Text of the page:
Batman and Black Canary are both superheroes and Justice League members, they’re both into martial arts, they both like the colors blue and black, and they’ve both named themselves after flying animals.
Despite all the things they have in common—and despite the fact that Batman likes hanging around with people named after birds, and Canary likes wealthy playboys who fight crime on the side—I don’t think they’ve ever hooked up.
Have either of them even considered it? For the answer to that question, we’ll have to turn to 1970’s The Brave and The Bold #91, a Bob “Zany” Haney and Nick “Arty” Cardy story entitled “A Cold Corpse for The Collector.”
In a dark, smoke filled room, a quartet of cigar-chomping Gotham crime bosses show a film strip to two special guests. The film, taken with a telephoto lens, shows Turk O’Hare, gangster Rhymer’s “top goon” double-crossing their own guy Waxey Till. O’Hare was supposed to pay Till off, but instead he bumped him off, and kept the dough.
They’re contemplating going to war with Rhymer, but want to hear from the experts they’ve gathered—mysterious enforcer The Collector and…Batman?
What’s the Batman doing advising these criminal types? The Collector explains the set-up to us confused readers:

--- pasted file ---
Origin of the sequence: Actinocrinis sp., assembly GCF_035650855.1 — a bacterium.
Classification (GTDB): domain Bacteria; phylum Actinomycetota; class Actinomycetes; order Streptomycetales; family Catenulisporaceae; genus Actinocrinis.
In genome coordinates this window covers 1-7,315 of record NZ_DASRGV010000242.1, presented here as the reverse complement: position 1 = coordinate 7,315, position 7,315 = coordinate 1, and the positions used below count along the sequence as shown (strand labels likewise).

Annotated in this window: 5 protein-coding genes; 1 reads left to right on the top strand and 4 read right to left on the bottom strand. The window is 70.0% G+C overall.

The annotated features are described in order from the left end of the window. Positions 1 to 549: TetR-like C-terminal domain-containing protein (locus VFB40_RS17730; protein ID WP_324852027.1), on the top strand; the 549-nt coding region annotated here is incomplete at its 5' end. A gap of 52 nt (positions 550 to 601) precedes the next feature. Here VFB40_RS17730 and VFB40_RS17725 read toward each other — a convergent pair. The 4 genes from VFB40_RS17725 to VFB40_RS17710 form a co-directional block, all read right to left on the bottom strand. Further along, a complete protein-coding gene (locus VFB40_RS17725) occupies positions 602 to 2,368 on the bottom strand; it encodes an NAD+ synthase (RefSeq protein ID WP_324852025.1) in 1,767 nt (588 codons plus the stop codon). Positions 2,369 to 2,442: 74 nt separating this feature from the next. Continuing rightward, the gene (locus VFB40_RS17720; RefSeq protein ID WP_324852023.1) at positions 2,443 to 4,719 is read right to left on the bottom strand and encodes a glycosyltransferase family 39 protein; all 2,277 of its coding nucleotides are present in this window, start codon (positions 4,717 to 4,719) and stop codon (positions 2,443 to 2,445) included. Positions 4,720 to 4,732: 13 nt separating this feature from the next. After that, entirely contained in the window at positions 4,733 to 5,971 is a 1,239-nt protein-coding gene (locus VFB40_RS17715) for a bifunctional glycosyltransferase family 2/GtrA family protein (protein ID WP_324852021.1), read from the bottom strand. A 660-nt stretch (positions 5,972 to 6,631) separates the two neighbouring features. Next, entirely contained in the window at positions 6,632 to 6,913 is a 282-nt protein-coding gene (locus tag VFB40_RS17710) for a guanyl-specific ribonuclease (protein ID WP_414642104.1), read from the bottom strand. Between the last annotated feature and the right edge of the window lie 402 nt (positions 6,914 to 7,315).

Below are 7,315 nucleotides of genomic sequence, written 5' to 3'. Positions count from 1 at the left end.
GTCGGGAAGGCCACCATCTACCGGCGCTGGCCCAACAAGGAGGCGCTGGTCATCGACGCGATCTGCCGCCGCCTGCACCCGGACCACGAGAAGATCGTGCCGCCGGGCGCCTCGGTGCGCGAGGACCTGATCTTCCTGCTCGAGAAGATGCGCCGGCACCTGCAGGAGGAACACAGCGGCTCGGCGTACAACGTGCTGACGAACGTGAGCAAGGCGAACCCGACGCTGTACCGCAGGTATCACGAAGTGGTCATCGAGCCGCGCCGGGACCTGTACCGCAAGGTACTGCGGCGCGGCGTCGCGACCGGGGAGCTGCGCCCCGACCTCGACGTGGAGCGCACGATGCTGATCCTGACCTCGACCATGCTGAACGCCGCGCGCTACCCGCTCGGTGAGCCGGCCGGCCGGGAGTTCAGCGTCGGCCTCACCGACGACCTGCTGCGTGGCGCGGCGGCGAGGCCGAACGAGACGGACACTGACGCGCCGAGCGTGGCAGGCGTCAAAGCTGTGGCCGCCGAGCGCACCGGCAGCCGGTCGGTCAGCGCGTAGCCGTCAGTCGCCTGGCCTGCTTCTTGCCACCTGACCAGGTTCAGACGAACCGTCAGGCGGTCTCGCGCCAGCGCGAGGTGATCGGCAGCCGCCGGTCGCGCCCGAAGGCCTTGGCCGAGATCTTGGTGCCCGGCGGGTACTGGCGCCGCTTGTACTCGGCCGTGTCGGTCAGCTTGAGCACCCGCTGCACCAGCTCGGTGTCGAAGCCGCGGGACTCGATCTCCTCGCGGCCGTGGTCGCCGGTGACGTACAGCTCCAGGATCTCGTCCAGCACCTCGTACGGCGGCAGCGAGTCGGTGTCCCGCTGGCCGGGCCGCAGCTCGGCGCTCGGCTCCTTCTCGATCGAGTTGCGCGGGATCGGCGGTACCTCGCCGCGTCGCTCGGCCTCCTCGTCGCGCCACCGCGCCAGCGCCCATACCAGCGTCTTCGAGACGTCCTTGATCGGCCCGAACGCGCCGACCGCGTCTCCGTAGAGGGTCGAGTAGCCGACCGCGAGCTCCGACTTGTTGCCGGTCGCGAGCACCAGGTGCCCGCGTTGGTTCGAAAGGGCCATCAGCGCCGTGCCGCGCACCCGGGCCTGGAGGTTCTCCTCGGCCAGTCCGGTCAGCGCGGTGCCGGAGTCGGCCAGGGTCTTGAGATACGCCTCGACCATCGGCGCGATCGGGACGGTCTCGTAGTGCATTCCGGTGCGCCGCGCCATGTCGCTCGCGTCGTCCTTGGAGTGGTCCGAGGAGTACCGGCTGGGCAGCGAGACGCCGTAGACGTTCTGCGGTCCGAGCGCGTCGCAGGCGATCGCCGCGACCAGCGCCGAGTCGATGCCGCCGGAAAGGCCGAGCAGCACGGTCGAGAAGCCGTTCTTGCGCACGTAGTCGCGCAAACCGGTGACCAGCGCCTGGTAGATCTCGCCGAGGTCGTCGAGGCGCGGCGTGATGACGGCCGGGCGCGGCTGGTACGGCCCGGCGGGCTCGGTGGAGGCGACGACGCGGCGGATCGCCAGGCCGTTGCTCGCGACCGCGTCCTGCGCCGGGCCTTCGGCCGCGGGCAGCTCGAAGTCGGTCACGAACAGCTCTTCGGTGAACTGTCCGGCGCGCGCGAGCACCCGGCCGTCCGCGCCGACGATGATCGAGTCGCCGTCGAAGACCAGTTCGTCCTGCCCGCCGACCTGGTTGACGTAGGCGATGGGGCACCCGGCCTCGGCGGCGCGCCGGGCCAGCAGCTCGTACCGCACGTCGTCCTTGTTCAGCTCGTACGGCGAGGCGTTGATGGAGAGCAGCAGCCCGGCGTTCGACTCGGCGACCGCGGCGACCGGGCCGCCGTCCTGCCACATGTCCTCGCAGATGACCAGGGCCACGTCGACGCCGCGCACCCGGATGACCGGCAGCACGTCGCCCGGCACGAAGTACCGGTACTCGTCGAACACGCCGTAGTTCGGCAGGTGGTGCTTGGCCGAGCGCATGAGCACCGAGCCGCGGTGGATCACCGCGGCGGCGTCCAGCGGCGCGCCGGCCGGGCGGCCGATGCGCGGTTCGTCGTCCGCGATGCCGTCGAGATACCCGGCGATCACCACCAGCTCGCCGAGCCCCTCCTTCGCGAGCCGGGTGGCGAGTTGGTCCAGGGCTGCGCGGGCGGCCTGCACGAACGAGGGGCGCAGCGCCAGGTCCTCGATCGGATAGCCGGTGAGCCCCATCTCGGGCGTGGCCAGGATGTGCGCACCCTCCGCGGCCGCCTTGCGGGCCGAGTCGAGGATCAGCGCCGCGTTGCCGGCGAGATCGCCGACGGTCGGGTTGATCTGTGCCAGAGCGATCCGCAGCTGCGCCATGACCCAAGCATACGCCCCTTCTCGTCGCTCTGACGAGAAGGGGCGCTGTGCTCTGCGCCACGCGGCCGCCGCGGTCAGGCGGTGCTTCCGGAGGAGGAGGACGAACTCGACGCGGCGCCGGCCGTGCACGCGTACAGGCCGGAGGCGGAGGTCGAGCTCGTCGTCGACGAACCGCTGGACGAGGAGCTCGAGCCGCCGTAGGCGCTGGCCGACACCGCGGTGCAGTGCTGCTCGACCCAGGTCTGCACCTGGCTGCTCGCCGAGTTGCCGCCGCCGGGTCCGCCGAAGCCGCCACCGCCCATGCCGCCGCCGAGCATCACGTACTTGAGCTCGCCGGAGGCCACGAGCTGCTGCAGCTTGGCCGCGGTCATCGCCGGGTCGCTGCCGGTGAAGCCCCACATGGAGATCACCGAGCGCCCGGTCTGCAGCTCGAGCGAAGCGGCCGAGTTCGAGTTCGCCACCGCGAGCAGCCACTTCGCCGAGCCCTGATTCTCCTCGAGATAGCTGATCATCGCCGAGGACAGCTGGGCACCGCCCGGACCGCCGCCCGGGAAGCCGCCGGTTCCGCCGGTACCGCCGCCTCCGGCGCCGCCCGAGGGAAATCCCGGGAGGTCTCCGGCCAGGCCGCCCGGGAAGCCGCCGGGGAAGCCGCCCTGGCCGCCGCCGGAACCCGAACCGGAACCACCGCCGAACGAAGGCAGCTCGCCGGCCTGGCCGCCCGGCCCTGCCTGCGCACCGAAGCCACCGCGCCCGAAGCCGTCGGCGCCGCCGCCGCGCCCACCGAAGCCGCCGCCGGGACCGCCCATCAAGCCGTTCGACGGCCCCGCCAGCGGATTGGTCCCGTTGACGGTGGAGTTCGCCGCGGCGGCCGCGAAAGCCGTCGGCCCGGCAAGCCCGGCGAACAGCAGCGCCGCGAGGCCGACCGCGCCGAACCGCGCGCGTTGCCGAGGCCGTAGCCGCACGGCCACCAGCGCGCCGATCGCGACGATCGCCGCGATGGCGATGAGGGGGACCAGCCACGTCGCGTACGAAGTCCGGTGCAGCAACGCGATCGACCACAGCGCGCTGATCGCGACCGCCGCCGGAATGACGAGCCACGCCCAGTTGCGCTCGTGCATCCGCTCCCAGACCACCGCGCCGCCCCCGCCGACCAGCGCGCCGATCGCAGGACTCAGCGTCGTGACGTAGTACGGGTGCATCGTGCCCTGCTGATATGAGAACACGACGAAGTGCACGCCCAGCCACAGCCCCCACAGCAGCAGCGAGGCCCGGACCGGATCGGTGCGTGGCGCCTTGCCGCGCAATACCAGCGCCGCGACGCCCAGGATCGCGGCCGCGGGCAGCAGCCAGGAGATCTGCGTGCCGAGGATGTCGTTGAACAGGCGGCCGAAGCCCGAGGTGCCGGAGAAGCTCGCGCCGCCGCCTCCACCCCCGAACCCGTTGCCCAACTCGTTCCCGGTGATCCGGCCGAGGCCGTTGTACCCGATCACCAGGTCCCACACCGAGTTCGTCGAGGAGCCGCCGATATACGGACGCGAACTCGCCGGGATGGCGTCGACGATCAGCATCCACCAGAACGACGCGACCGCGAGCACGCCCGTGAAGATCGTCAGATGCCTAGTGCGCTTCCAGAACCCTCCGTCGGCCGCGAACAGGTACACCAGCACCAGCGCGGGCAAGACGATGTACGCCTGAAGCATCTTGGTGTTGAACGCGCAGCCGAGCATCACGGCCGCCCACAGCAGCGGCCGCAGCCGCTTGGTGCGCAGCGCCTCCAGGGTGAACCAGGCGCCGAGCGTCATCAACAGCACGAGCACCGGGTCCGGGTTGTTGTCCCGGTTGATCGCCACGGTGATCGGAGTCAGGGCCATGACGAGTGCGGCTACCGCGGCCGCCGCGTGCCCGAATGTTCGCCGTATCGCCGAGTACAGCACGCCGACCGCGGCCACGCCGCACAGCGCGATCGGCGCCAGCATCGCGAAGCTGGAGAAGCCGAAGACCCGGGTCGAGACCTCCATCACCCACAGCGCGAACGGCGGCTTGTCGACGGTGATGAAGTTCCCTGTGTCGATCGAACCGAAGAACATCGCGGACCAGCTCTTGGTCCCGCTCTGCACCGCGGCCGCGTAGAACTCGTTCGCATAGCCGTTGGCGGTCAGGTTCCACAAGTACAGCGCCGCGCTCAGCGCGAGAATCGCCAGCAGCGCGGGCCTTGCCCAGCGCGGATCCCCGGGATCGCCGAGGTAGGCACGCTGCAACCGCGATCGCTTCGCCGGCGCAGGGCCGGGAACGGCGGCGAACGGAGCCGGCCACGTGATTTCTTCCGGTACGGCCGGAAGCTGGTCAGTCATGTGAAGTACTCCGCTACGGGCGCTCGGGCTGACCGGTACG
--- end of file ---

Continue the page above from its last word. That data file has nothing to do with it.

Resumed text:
Don’t laugh; that’s exactly how Grant Morrison wrote All-Star Superman.
Shortly afterwards, the real Batman is on a boat with Commissioner Gordon, fishing Till’s body out of the Gotham River. As the World’s Greatest Detective does Commissioner Gordon’s goddam job for him as always, a patrolmen informs them of a stowaway—sleazeball private eye Larry Lance, who was watching Till for a client he won’t name.
Batman and Lance compare notes, with Batman noting this murder is likely to draw The Collector out. The two decide to work the case together.
Meanwhile, Lance returns to his shabby office, only to be greeted by a knockout pair of gams…
…although he’s rather unimpressed by the beautiful dame who apparently broke into his office just to wait for him. Another panel of Cardy drawing her figure, and a thought cloud reveal the true identity of “Myra,” which Haney then goes on to explain, and let us hear the thoughts of, so we can see her plans for the near future:
Huh. I guess that’s one way to try and get a guy to love you. State your feelings as simply as possible—“I like you… I like you a lot!” and then kiss him.